Wednesday, August 13, 2008

Patent Reform Crawling Back In 2008? Lemley Proposal For Damages May Provide Answers

Friday's CongressDaily reported that Senate Minority Whip Kyl and his staff are in the process of drafting patent reform legislation, and they are expected to unveil their proposal in September. According to sources, the draft "is said to be much different from the version introduced by Senate Judiciary Chairman Patrick Leahy and Sen. Orrin Hatch."

While the details have not been revealed, the legislation is expected to address damages, post-grant review, inequitable conduct and "patent quality initiatives."

On damages, "litigants would be encouraged to use precise economic analyses to determine damages rather than less exact calculations." Post-grant reviews would be available for 12-18 months after issue, where reviews would be limited to issues of novelty and obviousness. On inequitable conduct, the legislation would "would require patent applicants to be more forthcoming to the PTO or face penalties." However, unlike previous legislation, the new proposal would address allegations of misconduct through administrative proceedings rather than in the courts.

Also, submission of search reports and analysis relevant to patentability will be required for every application. Commerce Secretary Gutierrez previously wrote to lawmakers that this provision would be "the strongest step toward improved patent quality."

For more information, see

- "Kyl Maps Out A Separate Course On Patent Legislation" (link)

- "Groups Plot Strategy For Patent Overhaul In Next Congress" (link)
Issues surrounding damages continues to divide the patent community however. Critics of the current regime argue that "reasonable royalty" damages are overcompensating (non-practicing) patentees. Accordingly, damage apportionment has been put forward as a means to curb the perceived overcompensation.

However, should Congress tweak reasonable royalty compensation, or should they look somewhere else? A recent paper by professor Mark Lemley suggests that easing restrictions on "lost profits" damages may provide a better means for market competitors to recoup damages, while reducing tendencies of courts to provide "kickers" on reasonable royalties. From the abstract:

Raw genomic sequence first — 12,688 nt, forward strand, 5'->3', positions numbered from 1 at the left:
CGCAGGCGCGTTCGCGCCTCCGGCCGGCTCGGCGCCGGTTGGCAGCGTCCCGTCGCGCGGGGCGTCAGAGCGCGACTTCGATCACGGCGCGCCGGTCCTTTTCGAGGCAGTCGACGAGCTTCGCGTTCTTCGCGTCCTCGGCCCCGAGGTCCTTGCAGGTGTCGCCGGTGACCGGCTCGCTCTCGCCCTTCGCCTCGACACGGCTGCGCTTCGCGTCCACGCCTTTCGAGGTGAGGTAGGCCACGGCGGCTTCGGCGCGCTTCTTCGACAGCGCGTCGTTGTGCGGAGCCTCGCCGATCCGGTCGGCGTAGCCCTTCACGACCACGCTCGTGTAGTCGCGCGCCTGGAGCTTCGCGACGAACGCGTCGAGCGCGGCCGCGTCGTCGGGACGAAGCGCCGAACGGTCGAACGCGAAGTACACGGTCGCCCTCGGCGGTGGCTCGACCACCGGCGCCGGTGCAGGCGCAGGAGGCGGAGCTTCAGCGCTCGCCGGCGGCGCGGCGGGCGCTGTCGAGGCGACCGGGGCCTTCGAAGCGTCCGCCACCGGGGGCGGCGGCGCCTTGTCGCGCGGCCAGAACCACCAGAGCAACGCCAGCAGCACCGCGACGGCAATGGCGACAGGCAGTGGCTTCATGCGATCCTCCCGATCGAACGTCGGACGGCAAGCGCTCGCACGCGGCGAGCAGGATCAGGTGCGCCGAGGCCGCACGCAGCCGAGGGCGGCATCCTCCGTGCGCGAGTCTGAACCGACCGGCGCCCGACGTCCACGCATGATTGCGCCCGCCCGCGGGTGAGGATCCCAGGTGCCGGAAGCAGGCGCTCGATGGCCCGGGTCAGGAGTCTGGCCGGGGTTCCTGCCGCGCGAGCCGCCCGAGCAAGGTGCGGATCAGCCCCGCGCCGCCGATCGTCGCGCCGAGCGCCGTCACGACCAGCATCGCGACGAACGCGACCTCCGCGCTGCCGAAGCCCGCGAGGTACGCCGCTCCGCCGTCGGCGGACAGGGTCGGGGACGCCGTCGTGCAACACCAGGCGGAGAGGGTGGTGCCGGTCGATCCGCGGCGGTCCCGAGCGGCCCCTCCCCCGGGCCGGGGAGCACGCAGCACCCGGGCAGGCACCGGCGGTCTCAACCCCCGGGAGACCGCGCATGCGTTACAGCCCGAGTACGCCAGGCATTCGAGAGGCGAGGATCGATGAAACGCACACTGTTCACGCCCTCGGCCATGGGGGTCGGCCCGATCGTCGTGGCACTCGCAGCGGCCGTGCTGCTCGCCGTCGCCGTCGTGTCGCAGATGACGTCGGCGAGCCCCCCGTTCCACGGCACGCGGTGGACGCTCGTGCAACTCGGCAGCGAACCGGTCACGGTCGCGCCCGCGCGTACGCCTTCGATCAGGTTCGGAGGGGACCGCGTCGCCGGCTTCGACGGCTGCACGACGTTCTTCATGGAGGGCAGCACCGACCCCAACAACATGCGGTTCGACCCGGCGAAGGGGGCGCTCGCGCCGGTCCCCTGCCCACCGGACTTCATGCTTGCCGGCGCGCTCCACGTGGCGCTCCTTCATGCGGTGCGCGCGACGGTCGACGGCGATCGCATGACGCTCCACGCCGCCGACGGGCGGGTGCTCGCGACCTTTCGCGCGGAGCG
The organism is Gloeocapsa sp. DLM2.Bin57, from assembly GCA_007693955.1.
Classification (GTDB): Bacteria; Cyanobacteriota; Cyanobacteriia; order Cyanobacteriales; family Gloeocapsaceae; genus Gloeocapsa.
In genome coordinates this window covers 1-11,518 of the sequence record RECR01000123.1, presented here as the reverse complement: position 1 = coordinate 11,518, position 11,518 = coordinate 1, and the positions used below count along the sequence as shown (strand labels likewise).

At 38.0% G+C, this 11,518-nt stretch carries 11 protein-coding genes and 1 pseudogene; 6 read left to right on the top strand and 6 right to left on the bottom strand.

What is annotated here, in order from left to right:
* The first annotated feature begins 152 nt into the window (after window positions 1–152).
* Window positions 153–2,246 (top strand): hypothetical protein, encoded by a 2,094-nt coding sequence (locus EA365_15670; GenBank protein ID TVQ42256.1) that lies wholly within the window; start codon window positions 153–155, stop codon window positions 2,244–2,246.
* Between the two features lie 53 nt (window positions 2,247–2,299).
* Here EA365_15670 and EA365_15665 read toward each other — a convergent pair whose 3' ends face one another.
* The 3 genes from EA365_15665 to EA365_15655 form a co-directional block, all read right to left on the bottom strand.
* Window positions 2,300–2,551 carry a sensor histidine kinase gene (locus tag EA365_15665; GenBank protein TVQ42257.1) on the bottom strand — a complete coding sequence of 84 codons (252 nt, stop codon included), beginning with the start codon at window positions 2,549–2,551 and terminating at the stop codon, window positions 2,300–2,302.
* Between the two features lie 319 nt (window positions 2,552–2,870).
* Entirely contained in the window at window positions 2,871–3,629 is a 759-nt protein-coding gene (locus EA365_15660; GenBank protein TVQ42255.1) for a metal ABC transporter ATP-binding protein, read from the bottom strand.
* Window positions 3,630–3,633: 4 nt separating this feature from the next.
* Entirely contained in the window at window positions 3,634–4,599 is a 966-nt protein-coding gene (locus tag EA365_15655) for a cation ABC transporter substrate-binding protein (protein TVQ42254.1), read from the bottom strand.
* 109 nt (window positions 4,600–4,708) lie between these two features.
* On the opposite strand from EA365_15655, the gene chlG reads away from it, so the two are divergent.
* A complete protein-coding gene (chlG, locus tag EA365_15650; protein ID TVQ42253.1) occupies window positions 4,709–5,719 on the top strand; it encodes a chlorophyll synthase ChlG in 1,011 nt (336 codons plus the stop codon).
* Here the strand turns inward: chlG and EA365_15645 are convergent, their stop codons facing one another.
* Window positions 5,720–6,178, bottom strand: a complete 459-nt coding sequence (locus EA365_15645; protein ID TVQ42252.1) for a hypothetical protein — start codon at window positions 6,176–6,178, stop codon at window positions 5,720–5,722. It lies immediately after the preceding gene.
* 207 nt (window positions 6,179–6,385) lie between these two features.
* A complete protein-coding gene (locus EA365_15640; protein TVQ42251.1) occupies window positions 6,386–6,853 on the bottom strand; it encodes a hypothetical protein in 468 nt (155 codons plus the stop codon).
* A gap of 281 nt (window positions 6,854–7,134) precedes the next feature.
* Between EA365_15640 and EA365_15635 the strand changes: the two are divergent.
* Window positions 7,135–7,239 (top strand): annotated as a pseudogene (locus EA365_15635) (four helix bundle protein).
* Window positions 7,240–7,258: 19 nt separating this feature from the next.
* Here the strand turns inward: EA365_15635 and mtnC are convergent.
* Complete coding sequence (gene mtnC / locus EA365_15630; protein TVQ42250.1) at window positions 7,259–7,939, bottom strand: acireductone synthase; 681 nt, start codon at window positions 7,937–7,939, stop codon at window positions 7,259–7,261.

[T]he lines between lost profits and reasonable royalties are blurring. In significant part this is because courts have insisted on strict standards of proof for entitlement to lost profits. Specifically, patentees must prove demand for the patented product, the absence of noninfringing substitutes, the ability to meet additional demand in the absence of infringement, and the proportion of those sales that represent profits. This in turn means that many patent owners who have in fact probably lost sales to infringement cannot prove lost profits damages, and turn to the reasonable royalty measure. The result is that courts have distorted the reasonable royalty measure in various ways, adding "kickers" to increase damages, artificially raising the reasonable royalty rate, or importing inapposite concepts like the "entire market value rule" in an effort to compensate patent owners whose real remedy probably should have been in the lost profits category.

In Part I, I explain the strict requirements for proving lost profits, and give examples of patentees who have failed to meet these requirements. In Part II, I explain how relegating these patentees to reasonable royalties has led to problematic changes in reasonable royalty law. Finally, I suggest in Part III that courts should draw a sharp division between the injury suffered by patentees who compete with infringers and those who do not. Patentees who compete should be entitled to the best estimate of lost profits, even if not all elements of proof are available. Doing so will avoid overcompensating patent owners in reasonable royalty cases.

Read more of Lemley's paper, titled "Distinguishing Lost Profits from Reasonable Royalties" here (link)

3 Comentários:

Anonymous said...

Neat move, limiting post-issue review to 102 and 103. In Europe, that's the first of the three available grounds of opposition, the one that's most often effective, the one that's fairest, and the one that's easiest for the EPO to manage. BTW, any chance of the Bill addressing the Hilmer Doctrine?

Anonymous said...

lemley's a shill. See the attached paper in light of his following statement...

© 2007 Mark A. Lemley & Carl Shapiro. We are grateful to Apple Computer, Cisco
Systems, Intel, Micron Technology, Microsoft, and SAP for funding the research reported in this Article. We emphasize that our conclusions are our own, not theirs. [yeah, right!]

besides, the georgia pacific factors already adjust damages for non patented elements (factor 13). The proposed change in the bill is therefore redundant and unnecessary.

Anonymous said...

as below Lemley is biased and possibly paid by those pushing patent "deform"..

© 2007 Mark A. Lemley & Carl Shapiro. We are grateful to Apple Computer, Cisco
Systems, Intel, Micron Technology, Microsoft, and SAP for funding the research reported in this Article. We emphasize that our conclusions are our own, not theirs. [yeah, right!]

Powered By Blogger


This Blog/Web Site ("Blog") is for educational purposes only and is not legal advice. Use of the Blog does not create any attorney-client relationship between you and Peter Zura or his firm. Persons requiring legal advice should contact a licensed attorney in your state. Any comment posted on the Blog can be read by any Blog visitor; do not post confidential or sensitive information. Any links from another site to the Blog are beyond the control of Peter Zura and does not convey his, or his past or present employer(s) approval, support, endorsement or any relationship to any site or organization.

The 271 Patent Blog © 2008. Template by Dicas Blogger.